4. SHRM believes that HR certifications can and should be standardized but this does not mean that they must be static. Over time the behavioral and technical competencies identified in the SHRM Competency model and in the SHRM Certification will evolve with the continuing research and validation work that must go into preserving a credible certification and credible Body of Certification and Knowledge (BoCK).

    5. SHRM believes that HR competencies do not exist solely for their own sake and the development of the SHRM Competency model and more recent SHRM Certification has not been developed in a vacuum of, “what are the competencies of HR professionals”. The context is and must be the business environment and more to the point business challenges for which HR professionals must add strategic value to the organization – both directly and indirectly through HR initiatives.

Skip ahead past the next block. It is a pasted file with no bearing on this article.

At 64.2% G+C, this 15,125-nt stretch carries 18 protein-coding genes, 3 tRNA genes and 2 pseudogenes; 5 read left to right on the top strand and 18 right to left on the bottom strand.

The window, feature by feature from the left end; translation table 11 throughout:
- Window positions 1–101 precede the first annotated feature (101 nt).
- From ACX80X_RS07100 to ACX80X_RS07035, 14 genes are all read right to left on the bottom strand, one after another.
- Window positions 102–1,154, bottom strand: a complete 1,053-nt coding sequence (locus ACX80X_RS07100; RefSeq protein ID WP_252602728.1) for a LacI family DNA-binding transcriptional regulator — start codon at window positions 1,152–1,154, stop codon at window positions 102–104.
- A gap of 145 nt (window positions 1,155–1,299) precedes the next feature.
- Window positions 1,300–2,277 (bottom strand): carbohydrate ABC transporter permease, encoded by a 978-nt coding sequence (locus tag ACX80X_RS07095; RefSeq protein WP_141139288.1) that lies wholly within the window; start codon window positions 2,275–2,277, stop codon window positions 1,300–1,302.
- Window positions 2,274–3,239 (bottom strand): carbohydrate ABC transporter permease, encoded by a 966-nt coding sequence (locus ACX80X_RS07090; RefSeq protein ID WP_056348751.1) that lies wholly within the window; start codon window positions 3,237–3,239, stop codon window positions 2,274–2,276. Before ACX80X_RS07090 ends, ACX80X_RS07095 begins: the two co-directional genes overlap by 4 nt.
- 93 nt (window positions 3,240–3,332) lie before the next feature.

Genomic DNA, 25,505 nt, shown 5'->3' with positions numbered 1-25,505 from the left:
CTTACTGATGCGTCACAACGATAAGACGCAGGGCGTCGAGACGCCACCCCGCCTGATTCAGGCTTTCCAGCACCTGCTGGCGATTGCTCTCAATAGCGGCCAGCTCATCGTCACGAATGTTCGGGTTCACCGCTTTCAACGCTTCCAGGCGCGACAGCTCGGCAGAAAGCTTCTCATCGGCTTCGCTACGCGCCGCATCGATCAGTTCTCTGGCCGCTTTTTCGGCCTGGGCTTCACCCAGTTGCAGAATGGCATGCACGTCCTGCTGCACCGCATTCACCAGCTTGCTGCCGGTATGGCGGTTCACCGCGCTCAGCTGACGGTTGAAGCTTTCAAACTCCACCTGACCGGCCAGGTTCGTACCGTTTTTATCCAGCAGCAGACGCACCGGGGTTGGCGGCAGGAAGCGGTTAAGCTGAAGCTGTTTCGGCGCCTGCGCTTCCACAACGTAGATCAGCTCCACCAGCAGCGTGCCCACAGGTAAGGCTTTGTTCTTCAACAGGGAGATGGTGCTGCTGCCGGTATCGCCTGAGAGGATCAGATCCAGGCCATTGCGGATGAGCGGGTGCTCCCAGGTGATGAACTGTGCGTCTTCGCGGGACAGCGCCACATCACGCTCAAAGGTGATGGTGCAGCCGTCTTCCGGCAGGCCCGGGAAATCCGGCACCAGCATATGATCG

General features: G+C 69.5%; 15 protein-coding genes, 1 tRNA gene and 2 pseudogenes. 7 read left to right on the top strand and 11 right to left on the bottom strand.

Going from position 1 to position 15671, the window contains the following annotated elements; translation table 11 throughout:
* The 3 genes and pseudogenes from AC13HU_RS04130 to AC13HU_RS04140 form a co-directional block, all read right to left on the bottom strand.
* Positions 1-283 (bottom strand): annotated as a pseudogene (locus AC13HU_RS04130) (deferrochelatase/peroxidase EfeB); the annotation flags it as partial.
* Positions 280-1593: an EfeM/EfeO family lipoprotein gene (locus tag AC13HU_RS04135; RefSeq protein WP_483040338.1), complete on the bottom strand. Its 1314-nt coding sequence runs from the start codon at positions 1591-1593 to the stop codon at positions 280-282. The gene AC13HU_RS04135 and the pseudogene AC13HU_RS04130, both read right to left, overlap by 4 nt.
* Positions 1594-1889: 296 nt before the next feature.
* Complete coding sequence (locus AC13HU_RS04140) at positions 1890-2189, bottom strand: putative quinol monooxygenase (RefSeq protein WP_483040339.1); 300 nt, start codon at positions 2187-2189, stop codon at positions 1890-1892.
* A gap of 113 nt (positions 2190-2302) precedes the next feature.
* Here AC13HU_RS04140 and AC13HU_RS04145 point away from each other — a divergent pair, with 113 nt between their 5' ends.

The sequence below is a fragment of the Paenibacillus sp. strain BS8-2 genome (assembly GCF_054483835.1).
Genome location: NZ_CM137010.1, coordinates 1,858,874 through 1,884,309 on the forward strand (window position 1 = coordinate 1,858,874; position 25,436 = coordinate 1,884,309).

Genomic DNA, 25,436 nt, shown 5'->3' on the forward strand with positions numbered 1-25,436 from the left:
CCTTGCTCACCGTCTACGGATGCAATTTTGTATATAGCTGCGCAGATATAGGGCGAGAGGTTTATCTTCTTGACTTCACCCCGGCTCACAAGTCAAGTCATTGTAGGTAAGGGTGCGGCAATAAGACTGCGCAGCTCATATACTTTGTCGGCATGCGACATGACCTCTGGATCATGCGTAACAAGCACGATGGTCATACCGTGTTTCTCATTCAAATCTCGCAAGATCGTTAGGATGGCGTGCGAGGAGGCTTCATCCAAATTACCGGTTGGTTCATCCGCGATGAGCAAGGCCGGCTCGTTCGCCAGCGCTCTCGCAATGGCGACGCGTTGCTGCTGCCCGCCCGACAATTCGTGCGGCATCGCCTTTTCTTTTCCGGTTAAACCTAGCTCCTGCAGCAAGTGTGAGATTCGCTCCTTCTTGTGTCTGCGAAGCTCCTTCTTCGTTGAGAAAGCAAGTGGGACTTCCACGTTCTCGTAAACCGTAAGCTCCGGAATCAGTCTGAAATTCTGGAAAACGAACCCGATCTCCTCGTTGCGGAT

In the past, one assumption made throughout the bodies of your work on competencies was that they can be assessed only (or best) through self-report and supervisory performance data. We think this is too narrow a view of assessment and testing. Today, employers the world over use interviews, situational judgment tests, work samples, and more (Hunter and Schmidt, 1990; Schmidt et al., 2010) to
    assess competencies for every purpose from professional development to employee selection. SHRM asks the question—if we can hire someone based upon
    assessments of their competencies, why can’t we test their competencies to
    certify their standing as a proficient HR professional? The worlds of testing, employee selection, and educational testing have evolved beyond your standard paper-and-pencil intelligence testing. The certification world has too and the HR profession must evolve as well!